The liquidity could as easily be called leveraged liquidity. But, here’s where things get weird; to the extent hedges work, they cancel each other out. However, we have not canceled the liquidities across the markets. We accept that the liquidity is there as long as we believe it is there. Lose faith and unwind the hedge, and it is gone. So, I like fictitious.

“This is all terminology; how does it contribute to volatility?” One should remember the question about whether changes in liquidity are substantive information. That is the answer to how the usually stabilizing impact of liquidity can be destabilizing. Volatility isn’t about levels; it’s about change.

Economists are use to quasi self-referential systems. We talk of virtuous cycles and vicious cycles. But, economists, especially modelers, know that a specification that is self-referential can lead to an unstable or explosive model. One seeks to avoid models where the change in a variable is dependent on the level of the same variable or the change in the same variable, much less where the change in the rate of change is dependent on the change. The modeling solution is to build in mean reversion in some form or avoid self-referential specifications totally. That, however, doesn’t negate the fact that, to the extent liquidity is, in fact, self-referential, it produces a tendency toward instability (i.e., produces volatility).

Economists aren’t alone in having to deal with self-referential systems. In math, think chaos theory and fractals. For a pop culture example, think TIPPING POINT; HOW LITTLE THINGS CAN MAKE A BIG DIFFERENCE by Malcolm Gladwell, although it mixes in non-linear systems. Many disciplines (demographics, engineering, physics, evolutionary biology) have concluded self-referential systems tend to be volatile. So, we shouldn’t be too surprised if financial economics finds an example.

Now, let’s turn to the practical. In a practical sense, time is essential. For practical purposes, liquidity is the ability to move between assets when one wants. The assets may include money, often the focus of discussions of liquidity. Being able to move to the medium of general exchange extends the definition to include moving between investment and consumption. But, let’s leave the consumption/investment decision aside for now.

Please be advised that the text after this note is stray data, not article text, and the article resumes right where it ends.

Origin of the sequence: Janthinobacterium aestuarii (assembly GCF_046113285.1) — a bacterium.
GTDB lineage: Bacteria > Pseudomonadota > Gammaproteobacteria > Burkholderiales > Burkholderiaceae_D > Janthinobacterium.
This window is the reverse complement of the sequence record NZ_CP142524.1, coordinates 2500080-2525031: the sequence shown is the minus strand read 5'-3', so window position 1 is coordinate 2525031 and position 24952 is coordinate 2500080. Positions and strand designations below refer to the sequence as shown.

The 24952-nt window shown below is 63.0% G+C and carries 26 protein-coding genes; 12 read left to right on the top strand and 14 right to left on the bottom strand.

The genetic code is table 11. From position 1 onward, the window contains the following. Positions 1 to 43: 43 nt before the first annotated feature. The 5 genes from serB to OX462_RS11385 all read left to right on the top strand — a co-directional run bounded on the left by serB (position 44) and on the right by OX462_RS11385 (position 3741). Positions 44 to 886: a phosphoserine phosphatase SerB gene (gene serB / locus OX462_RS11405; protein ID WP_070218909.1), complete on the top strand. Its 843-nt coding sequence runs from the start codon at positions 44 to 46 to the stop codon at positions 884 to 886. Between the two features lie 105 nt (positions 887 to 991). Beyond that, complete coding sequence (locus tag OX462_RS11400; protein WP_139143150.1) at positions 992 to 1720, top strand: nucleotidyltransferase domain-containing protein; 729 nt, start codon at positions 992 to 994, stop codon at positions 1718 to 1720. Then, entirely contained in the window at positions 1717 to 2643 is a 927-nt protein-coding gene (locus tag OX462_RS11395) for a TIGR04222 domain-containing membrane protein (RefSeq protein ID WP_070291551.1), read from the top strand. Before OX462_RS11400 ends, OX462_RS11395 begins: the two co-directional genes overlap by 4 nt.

Once time is introduced, we need to have a practical definition of time. Time is never continuous in this context. Even at the nanosecond level it’s a bit on a computer. For someone trading fractions of a penny for fractions of a second, the units are very small. That’s fine if they’re basing it on the same information as other traders. However, if they’re trading between ticks, it gets downright dishonest. They remind me of the currency trader who took the ten thousandths of a penny dropped in accounting for foreign currency transactions, and deposited them in his bank account (he went to jail).

For other traders, seconds, minutes, hours, days, weeks, etc. are practical. For a person planning for retirement, multiple years could fit. A trade can be structured so that the practical definition is indefinite, good until canceled or executed, or good until unwound. Thus, a practical definition of time is very personal.

In practical time, price gaps (discontinuities) become a meaningless concept or just another way to say volatility. Once practical time is introduced, liquidity becomes the ability to exchange assets. Price disappears from the definition. That puts us at the mercy of supply and demand. What really exists is some number of buyers at each price and some number of sellers. Under this definition, buyers and sellers now define liquidity, but they will also determine price. Thus, by this definition, information about liquidity is “substantial.” So, under this definition liquidity is still self-referential and directly related to price.

This has implications for what people who retain the focus on price continuity mean. Essentially they’re saying they want the same price at transaction time as existed at some earlier point. There is no reason for the “same.” Buyers want lower; sellers want higher. There is also no reason for any specific time lapse. The more one is motivated to trade the shorter the time frame. It would seem the alternative definitions that incorporate price continuity are biased in favor of frequent trading. Since trading has a cost, it is legitimate to question the result from a capital allocation perspective.

Now a disclosure, I’m so comfortable with volatility that an observer might think I’m insensitive to its impact. I understand self-referential systems reasonably well, at least well enough to recognize one. But, that’s not insensitivity to the impact of the volatility produced by the self-referential nature of liquidity. The fictitious liquidity added to liquidity due to genuine counterparties (i.e., those willing to take a position in an asset) often adds to volatility. There is enough truth to the risk-equals-volatility logic to justify concern, especially since it influences the allocation of capital and even the capital formation verses consumption decision. I also recognize that many people don’t share my indifference. Further, some people are mislead into making bad investment decisions by their reactions to volatility. Other can trade it quite well.

Since volatility is a part of life, why single out inter-tick volatility (discontinuities) for special treatment. Gapping between ticks and between years is only different depending on whether the tick or the year is your trading time frame.